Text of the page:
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EARLY LOOK: The Deuce

This note was originally published at 8am this morning. INVESTOR and RISK MANAGER SUBSCRIBERS have access to the EARLY LOOK in real-time, published by 8am every trading day.

 

 

 

EARLY LOOK: The Deuce - Chart 1

 

 

"Nobody can really guarantee the future. The best we can do is size up the chances, calculate the risks involved, estimate our ability to deal with them and make our plans with confidence."
- Henry Ford II


Staying as far away as I can from America’s professional politicians on Washington’s Sunday talk shows, this morning I’m rolling with an outstanding risk management quote from the man they called “The Deuce”, Henry Ford’s grandson, Henry Ford II.
 
According to my good friend who is currently working for Ford, Henry Ford II “doesn’t quite get the historical credit he deserves and is often remembered for his personal gruffness and feud’s with Lee Iacocca in the 1970’s, but his leadership and accomplishments during his era at Ford were amazing.”
 
After serving in the Navy in WWII, Henry Ford II came home to rid his family’s company of complacency and bureaucracy. He may not have been as “experienced” or as “polished” as some of America’s corporate executives are today, but as President of the Ford Motor Company (1945-1960) then CEO (1960-1979), he definitely sized up chances, calculated risks, and executed his plans with confidence.
 
Ford came public under Henry Ford II’s leadership in 1956. Don’t worry, I’m not wasting this morning’s missive on General Disaster’s pending IPO.  Instead, I’m going to get right into the math associated with last week’s macro market moves and focus specifically on the impact of another deuce – the US Dollar not going down for the 2nd week in a row!
 
Now before we get into some Dollar correlations, let’s first realize this: a deuce does not a TREND make. In our TRADE, TREND, and TAIL risk management process we are wed to 3s. In order for us to start thinking about shifting a strategy point of view (like covering our short position in the USD), we need to see at least 3 consecutive weeks confirm the direction of price.
 
Last week the US Dollar Index was barely up week-over-week (by +0.13%) for just the 2nd week in the last 12, closing out the week at $83.06. This followed the prior week’s significant +3.2% week-over-week move off of its recent 12-week low after Ben Bernanke didn’t give into the Fiat Fools begging for quantitatively easing America into becoming the debt-laden bureaucracy of Japan.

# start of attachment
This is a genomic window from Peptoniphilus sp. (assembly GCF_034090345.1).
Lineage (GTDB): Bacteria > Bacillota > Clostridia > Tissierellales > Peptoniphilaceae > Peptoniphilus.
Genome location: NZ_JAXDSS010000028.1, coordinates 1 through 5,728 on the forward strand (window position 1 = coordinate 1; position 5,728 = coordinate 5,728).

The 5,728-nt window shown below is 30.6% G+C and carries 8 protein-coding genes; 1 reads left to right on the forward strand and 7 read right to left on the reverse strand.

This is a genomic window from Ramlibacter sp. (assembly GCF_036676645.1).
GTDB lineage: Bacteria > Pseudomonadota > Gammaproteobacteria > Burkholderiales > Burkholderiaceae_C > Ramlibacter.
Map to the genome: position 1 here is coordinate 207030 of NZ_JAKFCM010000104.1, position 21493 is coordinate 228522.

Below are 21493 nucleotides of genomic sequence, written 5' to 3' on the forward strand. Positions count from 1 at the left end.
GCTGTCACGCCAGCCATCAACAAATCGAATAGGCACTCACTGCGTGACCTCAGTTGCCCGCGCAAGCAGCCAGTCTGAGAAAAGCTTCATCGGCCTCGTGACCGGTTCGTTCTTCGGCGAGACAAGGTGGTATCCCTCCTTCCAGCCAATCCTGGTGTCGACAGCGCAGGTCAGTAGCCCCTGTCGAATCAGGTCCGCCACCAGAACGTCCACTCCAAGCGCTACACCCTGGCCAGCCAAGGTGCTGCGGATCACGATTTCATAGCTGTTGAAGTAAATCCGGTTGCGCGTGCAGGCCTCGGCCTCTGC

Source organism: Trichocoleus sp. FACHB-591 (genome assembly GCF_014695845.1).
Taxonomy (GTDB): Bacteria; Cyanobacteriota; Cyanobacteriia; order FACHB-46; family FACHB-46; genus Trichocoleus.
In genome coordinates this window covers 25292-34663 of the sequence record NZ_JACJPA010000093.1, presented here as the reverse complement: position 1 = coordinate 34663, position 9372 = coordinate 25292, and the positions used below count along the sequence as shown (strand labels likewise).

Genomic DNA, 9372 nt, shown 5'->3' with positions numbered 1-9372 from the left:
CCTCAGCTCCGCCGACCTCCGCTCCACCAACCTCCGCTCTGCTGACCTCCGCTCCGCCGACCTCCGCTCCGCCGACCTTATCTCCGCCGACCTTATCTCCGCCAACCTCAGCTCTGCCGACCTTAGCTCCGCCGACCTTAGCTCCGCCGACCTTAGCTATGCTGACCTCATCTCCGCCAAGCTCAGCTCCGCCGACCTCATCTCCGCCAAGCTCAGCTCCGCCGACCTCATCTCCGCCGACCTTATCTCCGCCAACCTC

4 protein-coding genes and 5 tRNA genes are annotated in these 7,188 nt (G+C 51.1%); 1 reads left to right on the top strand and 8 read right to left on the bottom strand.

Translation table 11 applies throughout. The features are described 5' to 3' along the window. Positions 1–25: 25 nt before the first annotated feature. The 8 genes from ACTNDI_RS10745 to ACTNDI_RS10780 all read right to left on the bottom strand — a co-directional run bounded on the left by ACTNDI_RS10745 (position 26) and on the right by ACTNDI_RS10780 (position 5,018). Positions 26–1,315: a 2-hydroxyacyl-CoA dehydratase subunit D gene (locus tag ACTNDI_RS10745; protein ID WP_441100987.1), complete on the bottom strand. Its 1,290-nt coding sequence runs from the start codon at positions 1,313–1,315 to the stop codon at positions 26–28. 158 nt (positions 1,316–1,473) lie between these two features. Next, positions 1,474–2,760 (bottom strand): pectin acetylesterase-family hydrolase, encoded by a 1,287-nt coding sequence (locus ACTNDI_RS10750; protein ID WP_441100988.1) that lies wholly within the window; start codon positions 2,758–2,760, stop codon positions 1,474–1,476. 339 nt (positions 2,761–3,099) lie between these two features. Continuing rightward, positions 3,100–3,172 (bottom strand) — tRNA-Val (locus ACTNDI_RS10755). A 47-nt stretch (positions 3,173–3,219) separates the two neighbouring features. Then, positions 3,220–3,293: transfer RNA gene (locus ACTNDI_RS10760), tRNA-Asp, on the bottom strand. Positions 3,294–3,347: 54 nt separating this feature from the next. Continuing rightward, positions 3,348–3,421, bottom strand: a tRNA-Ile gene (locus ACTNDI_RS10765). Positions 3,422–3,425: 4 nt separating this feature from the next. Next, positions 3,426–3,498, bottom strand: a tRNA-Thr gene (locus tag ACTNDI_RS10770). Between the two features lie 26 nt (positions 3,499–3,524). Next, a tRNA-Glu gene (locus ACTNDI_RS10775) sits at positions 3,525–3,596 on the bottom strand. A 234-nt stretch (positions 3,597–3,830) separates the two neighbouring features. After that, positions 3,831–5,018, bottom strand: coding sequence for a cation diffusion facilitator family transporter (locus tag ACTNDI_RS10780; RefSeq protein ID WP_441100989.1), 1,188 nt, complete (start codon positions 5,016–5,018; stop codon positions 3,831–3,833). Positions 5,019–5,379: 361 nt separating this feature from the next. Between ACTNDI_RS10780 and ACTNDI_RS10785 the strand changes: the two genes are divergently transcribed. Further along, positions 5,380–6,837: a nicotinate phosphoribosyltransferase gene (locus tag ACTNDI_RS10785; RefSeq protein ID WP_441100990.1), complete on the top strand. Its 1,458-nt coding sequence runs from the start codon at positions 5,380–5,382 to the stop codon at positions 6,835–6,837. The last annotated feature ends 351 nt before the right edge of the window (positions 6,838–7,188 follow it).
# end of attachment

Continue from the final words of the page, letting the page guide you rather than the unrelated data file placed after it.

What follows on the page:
Measuring the math associated with a US Dollar Index not going down on our most immediate term risk management duration (TRADE = 3-weeks or less) is actually quite revealing.
 
The following are the 3 most negative TRADE (or inverse) correlations to the US Dollar:

  • SP500 = -0.97
  • Crude Oil = -0.94
  • Commodity Index = -0.93


Here are the 3 most positive TRADE correlations to the US Dollar (again, using 3-weeks or less as our duration):

  • Coffee = +0.85
  • Cotton = +0.79
  • Gold = +0.75


In other words, the decision by the Fed NOT to obliterate the credibility of America’s currency in one fell swoop has really hammered US stocks and the price of oil. The size of the Fed’s balance sheet actually contracted for once last week by $13.9B to $2.32 TRILLION.
 
Maybe not so ironically, prices at the pump going down also lifted US Consumer Confidence. In the last 2 weeks, despite stocks going down, the ABC/Washington Post Consumer Confidence reading has improved from minus -50 to minus -45.
 
In the very immediate term, could it be that The Deuce  of Dollar UP has provided Americans with some things that they really want?

  1. The value of their currency stopped burning.
  2. The price of oil is down -8.6% in the last 2 weeks.
  3. The probability of their least favorite American politician being voted out keeps going up.

 

Food for thought on a Monday morning in America where all that is conventional wisdom about the Fiat Republic’s dollar devaluation policy is ripe for change. It’s time we “estimate our ability to deal” with change and start leading this country with confidence.
 
My immediate term TRADE support and resistance lines for the SP500 are now 1059 and 1087, respectively.
 
Best of luck out there today,
KM


August’s Turn

Our call has been for an inflection in European data in August to the downside.  Today, PMI Manufacturing data showed a significant decline in Germany and for the Eurozone average. Services also fell in France and the Eurozone, while German Services continued their steady gain.  We contend that Manufacturing and Services numbers from Europe, especially Germany, France, and the UK, will trend downward throughout the remainder of the year.

 

As we’ve outlined in previous notes, our thesis for this slowdown includes: 

  1. August Data - we expect to see a sequential slowdown (month-over-month) in the fundamental data following the exuberance of the World Cup.
  2. Headwinds  - European markets will be pinned against significant macroeconomic headwinds in the back half of 2H10, including suppressed growth, consumer demand, and confidence as a result of government austerity measures.
  3. Housing - continued downward pressure on the housing market, in particular in Spain and the UK.
  4. Legacy - ongoing uncertainty about European sovereign debt, including bank exposure to sovereign debt, which was largely unaccounted for in the 91 bank stress test, as well as continued fiscal and political weakness throughout the region (Greece and Hungary in particular).